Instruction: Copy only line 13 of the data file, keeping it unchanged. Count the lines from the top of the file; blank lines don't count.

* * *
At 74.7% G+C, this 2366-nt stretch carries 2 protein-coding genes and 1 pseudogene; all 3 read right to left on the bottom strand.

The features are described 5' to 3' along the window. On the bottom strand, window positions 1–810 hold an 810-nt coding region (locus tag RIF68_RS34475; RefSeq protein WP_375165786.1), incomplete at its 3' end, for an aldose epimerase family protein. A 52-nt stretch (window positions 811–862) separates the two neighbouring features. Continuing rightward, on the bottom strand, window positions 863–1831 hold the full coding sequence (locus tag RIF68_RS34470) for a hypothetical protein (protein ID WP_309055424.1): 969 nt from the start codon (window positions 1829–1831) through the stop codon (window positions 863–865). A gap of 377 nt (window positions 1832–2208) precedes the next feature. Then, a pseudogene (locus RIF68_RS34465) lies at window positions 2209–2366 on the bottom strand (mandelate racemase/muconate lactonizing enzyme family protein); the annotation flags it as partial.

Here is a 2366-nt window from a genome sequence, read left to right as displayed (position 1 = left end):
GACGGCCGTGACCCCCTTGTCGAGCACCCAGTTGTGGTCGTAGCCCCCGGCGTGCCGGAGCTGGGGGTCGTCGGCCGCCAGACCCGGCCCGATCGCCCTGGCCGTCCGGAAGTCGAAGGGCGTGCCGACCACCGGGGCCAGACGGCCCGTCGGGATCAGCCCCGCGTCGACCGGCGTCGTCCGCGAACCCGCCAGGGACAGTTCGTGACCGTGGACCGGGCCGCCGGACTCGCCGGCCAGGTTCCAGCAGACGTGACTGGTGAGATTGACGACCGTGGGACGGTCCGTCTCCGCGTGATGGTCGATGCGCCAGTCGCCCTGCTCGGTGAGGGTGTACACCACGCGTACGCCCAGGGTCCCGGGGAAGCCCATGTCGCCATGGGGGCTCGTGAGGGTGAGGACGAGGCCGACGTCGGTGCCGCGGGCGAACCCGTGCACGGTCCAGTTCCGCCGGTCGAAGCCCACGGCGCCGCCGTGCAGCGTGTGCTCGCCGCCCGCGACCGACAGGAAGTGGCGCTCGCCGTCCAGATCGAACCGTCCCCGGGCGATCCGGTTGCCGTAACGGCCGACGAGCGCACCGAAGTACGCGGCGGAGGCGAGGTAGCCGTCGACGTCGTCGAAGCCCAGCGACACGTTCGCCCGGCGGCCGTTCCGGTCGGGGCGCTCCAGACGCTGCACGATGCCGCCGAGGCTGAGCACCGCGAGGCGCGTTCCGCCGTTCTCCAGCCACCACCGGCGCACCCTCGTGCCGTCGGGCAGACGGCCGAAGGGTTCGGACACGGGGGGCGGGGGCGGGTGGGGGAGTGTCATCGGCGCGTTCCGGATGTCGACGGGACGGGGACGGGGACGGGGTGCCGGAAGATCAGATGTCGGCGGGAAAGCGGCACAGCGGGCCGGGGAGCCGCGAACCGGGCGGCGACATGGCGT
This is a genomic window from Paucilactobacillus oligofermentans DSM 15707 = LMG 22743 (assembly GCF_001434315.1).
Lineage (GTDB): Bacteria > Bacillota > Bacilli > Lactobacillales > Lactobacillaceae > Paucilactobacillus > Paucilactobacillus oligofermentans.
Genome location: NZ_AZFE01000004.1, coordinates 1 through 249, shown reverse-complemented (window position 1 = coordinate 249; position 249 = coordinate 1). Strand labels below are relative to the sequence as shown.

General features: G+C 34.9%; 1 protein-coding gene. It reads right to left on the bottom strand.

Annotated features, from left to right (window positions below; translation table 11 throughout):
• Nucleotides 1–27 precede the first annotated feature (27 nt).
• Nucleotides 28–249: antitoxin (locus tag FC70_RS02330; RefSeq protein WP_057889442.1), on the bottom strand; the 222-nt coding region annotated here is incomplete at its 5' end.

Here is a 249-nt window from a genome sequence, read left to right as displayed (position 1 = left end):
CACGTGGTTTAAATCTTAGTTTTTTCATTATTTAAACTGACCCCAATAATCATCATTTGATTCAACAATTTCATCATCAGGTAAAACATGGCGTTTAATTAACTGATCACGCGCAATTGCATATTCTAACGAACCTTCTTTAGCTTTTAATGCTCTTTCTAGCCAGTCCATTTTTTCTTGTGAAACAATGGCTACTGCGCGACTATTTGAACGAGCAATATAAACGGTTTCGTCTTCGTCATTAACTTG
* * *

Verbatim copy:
CACGTGGTTTAAATCTTAGTTTTTTCATTATTTAAACTGACCCCAATAATCATCATTTGATTCAACAATTTCATCATCAGGTAAAACATGGCGTTTAATTAACTGATCACGCGCAATTGCATATTCTAACGAACCTTCTTTAGCTTTTAATGCTCTTTCTAGCCAGTCCATTTTTTCTTGTGAAACAATGGCTACTGCGCGACTATTTGAACGAGCAATATAAACGGTTTCGTCTTCGTCATTAACTTG